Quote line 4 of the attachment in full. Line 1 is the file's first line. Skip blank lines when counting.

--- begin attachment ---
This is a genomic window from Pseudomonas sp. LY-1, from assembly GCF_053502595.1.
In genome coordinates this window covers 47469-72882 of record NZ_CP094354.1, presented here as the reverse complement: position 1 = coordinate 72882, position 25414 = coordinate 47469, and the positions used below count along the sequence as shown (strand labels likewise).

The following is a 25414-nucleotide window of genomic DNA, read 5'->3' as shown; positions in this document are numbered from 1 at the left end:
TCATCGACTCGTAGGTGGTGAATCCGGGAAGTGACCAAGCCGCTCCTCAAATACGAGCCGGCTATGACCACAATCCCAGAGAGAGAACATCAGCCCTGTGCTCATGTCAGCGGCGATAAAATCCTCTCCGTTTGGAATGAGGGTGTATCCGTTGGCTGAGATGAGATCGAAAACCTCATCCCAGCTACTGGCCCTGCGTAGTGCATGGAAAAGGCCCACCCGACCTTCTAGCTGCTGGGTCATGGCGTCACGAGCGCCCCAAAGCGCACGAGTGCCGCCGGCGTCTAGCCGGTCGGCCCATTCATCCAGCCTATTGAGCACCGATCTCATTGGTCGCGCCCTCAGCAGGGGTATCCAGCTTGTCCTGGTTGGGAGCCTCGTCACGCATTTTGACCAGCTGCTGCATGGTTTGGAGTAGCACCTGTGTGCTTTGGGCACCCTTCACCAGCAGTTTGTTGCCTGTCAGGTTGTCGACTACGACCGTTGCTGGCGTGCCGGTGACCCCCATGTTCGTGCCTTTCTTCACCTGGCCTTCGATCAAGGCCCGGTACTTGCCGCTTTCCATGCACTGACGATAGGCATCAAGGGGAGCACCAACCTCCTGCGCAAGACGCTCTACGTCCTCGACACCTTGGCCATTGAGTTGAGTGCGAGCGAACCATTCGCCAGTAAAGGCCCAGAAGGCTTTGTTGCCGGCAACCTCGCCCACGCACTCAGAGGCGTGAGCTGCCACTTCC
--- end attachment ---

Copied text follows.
TCATCGACTCGTAGGTGGTGAATCCGGGAAGTGACCAAGCCGCTCCTCAAATACGAGCCGGCTATGACCACAATCCCAGAGAGAGAACATCAGCCCTGTGCTCATGTCAGCGGCGATAAAATCCTCTCCGTTTGGAATGAGGGTGTATCCGTTGGCTGAGATGAGATCGAAAACCTCATCCCAGCTACTGGCCCTGCGTAGTGCATGGAAAAGGCCCACCCGACCTTCTAGCTGCTGGGTCATGGCGTCACGAGCGCCCCAAAGCGCACGAGTGCCGCCGGCGTCTAGCCGGTCGGCCCATTCATCCAGCCTATTGAGCACCGATCTCATTGGTCGCGCCCTCAGCAGGGGTATCCAGCTTGTCCTGGTTGGGAGCCTCGTCACGCATTTTGACCAGCTGCTGCATGGTTTGGAGTAGCACCTGTGTGCTTTGGGCACCCTTCACCAGCAGTTTGTTGCCTGTCAGGTTGTCGACTACGACCGTTGCTGGCGTGCCGGTGACCCCCATGTTCGTGCCTTTCTTCACCTGGCCTTCGATCAAGGCCCGGTACTTGCCGCTTTCCATGCACTGACGATAGGCATCAAGGGGAGCACCAACCTCCTGCGCAAGACGCTCTACGTCCTCGACACCTTGGCCATTGAGTTGAGTGCGAGCGAACCATTCGCCAGTAAAGGCCCAGAAGGCTTTGTTGCCGGCAACCTCGCCCACGCACTCAGAGGCGTGAGCTGCCACTTCC